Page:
Management of rapid eye movement sleep behavior disorder in patients with Parkinson's disease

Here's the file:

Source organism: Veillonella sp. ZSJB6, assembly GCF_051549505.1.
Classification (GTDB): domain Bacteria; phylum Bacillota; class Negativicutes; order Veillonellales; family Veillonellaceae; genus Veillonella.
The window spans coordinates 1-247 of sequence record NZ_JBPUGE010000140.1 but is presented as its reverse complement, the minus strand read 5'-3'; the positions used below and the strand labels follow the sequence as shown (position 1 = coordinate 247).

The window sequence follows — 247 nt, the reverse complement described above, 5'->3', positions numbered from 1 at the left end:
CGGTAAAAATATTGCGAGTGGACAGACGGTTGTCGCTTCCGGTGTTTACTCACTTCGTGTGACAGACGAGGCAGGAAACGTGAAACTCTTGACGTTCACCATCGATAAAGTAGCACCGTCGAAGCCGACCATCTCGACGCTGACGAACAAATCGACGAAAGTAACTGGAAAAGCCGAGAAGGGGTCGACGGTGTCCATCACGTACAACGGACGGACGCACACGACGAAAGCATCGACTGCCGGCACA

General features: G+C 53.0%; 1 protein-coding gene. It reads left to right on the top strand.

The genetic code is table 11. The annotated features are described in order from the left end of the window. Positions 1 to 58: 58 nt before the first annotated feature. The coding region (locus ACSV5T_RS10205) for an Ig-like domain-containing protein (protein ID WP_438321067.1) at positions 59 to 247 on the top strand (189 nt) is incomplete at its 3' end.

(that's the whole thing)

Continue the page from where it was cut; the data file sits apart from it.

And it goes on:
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Among all of the devastating effects that Parkinson’s disease (PD) has on an individual, sleep dysfunction is one that can have a profound effect on the entire family of the patient. The most potentially destructive of these sleep syndromes being that of Rapid Eye Movement Sleep Behavior Disorder (RBD). This disorder not only causes sleep impairment to the patient, but can occasionally result in life-threatening injury to the individual or their bed partner. While this condition is manageable with medication, the current treatment of choice is a long-acting benzodiazepine, clonazepam. This drug, while effective in treating RBD, comes with a significant burden of side effects. Patients with neurodegenerative disorders, like PD, are at even higher risk of suffering the negative impacts of this treatment. One potential alternative treatment that has been considered is a supplement of exogenous melatonin, a hormone that plays a role in maintaining one’s circadian rhythm. Several small case studies have shown potential efficacy of this treatment, and with very few side effects. However, this efficacy has not yet been proven by randomized clinical trial. This proposed study will perform a double-blind randomized clinical trial of melatonin vs. placebo in a population of PD patients with RBD. Subjects will be analyzed via polysomnographic sleep study, where symptoms will be scored on the RBD Severity Scale (RBDSS) at baseline and after a treatment intervention. Statistical analysis will then ascertain whether or not a significant symptom reduction is seen following melatonin treatment, compared to a group receiving placebo. If melatonin proves to be efficacious in this patient population, this would give clinicians a new treatment option to consider to effectively manage symptoms of RBD with a much lower risk of potentially harmful side effects. Finding an effective method of managing this condition, the prevalence of which continues to rise worldwide, will have a great impact on improving the safety and quality of life of these patients.